The bounce in EUR/USD following the European Central Bank (ECB) press statement following its unchanged rate decision proved short-lived with the currency dropping sharply as longs were quickly unwound, with EUR/USD hitting a low around 1.4478. The sell off occurred despite the fact that the ECB delivered on expectations that it would flag a July rate hike, with the insertion of “strong vigilance” in the press statement.
The reaction was a classic ‘buy on rumour, sell on fact’ outcome and highlights just how long EUR the market was ahead of the ECB meeting. Interestingly the interest rate differential (2nd futures contract) has not widened versus the USD despite the hawkish ECB message and in any case interest rate differentials are not driving EUR/USD at present as reflected in low correlations.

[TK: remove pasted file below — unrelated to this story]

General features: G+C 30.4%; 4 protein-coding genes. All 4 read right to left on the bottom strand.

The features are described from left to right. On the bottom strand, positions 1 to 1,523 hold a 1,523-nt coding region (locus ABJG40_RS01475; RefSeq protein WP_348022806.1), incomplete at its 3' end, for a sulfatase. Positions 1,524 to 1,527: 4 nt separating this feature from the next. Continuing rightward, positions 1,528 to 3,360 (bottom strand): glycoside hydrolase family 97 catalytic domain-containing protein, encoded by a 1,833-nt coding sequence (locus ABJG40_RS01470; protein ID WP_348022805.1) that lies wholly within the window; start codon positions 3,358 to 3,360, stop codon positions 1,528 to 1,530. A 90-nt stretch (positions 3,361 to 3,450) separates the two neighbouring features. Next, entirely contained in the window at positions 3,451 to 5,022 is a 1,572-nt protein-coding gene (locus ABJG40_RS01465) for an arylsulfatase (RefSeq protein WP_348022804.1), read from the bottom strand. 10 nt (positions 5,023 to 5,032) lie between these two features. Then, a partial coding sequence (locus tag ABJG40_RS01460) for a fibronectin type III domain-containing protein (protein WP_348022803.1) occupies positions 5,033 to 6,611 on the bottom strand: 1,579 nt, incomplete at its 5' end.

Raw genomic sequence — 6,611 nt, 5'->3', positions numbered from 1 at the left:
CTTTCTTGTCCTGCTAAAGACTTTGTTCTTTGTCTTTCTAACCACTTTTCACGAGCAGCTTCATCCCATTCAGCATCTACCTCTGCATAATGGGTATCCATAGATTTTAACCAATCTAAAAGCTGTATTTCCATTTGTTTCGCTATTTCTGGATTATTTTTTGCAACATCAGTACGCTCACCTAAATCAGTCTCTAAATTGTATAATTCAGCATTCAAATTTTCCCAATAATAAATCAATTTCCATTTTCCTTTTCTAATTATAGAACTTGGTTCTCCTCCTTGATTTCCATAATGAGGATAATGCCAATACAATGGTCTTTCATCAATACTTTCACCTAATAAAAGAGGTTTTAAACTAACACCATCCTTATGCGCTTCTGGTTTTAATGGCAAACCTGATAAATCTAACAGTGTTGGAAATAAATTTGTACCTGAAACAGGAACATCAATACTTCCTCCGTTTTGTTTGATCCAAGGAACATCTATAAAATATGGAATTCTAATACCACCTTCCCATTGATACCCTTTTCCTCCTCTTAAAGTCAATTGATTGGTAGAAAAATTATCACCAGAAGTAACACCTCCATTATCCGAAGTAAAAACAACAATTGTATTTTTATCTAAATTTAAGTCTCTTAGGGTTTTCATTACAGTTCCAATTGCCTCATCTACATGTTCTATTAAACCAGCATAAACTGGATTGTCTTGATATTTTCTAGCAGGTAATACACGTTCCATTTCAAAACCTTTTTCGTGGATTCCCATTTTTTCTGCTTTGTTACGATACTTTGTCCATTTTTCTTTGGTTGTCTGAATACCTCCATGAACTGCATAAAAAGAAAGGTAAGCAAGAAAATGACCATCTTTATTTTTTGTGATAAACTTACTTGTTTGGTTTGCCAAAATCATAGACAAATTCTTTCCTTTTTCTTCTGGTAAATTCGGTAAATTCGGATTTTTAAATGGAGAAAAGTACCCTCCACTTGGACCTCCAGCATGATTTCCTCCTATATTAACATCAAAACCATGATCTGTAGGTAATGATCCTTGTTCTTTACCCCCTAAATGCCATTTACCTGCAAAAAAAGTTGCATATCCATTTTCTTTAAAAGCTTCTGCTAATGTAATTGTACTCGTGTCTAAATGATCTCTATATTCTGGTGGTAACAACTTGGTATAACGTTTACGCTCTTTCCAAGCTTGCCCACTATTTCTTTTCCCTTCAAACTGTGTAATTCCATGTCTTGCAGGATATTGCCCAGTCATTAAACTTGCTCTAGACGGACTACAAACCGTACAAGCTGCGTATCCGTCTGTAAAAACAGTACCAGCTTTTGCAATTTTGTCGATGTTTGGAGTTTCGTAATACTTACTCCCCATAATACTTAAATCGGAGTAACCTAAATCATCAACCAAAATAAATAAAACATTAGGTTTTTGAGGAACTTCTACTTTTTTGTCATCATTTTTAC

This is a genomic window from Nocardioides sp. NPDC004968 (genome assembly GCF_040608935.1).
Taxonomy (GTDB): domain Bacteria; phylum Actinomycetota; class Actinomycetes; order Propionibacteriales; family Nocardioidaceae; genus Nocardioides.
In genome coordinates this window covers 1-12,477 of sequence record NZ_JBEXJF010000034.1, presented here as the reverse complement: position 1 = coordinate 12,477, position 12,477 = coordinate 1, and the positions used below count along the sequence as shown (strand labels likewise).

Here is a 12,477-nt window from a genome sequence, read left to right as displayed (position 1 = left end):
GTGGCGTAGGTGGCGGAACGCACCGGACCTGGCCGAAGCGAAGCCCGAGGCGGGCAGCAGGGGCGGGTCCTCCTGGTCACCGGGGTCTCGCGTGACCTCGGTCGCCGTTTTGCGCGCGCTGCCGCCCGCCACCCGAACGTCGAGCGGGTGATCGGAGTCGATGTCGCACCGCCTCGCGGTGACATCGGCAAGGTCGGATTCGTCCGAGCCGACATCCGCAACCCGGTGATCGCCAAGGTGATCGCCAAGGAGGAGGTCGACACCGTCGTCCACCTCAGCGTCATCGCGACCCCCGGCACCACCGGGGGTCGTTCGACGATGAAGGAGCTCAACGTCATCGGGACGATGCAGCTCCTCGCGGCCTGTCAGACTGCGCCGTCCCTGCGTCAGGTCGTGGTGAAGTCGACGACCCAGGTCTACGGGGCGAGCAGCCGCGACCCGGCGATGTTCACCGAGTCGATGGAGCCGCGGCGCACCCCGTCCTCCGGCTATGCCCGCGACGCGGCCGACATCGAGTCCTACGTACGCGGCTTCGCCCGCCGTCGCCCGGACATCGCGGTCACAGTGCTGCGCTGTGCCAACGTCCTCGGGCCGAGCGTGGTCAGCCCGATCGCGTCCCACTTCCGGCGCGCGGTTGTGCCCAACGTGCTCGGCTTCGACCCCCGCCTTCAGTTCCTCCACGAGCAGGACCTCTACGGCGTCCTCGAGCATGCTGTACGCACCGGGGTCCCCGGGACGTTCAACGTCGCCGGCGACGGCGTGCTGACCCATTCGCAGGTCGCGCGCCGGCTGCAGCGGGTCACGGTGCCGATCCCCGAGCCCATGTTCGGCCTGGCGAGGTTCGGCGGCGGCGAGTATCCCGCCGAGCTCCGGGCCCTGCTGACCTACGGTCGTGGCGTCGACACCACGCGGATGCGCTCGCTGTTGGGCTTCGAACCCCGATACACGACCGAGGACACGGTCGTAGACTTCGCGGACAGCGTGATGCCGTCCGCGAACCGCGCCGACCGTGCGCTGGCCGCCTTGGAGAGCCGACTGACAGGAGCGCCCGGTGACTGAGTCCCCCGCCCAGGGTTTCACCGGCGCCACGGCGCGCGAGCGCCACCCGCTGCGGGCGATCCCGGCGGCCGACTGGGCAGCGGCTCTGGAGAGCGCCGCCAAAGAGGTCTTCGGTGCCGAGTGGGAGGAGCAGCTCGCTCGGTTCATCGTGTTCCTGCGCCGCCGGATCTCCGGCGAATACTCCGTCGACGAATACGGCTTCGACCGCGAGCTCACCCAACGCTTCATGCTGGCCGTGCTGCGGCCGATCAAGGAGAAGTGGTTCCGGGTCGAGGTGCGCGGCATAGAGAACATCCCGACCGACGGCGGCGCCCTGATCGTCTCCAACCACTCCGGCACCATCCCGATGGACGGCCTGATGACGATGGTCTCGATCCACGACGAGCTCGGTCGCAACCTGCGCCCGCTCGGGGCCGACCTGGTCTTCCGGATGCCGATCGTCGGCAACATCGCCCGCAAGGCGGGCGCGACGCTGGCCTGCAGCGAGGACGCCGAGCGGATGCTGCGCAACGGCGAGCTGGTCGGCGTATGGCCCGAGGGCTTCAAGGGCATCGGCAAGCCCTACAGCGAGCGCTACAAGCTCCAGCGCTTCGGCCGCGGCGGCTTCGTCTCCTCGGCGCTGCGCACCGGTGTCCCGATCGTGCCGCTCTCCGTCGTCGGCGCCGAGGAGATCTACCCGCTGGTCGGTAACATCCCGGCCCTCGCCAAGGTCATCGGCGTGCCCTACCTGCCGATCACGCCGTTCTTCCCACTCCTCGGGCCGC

This leaves the EUR susceptible to Greek developments and the news on this front is less positive. ECB President Trichet ruled out any direct participation (ie no rollover of ECB Greek debt holdings) in a second Greek bailout whilst potentially accepting a plan of voluntary private participation in any debt rollover. The ECB’s stance is at odds with that put forward by German Finance Minister Schaeuble pressuring investors to accept longer maturities on their Greek debt holdings.
In contrast the USD appears to be finding growing relief from the fact that the Federal Reserve is putting up a high hurdle before QE3 is considered. As highlighted by Fed Chairman Bernanke earlier this week the Fed is not considering QE3 despite a spate of weak US data. This was echoed overnight by the Fed’s Lockhart and Plosser, with the former noting that there would need to be a substantially weaker economy and the latter noting that there would have to be a “pretty extraordinary” deterioration in the economy to support QE3.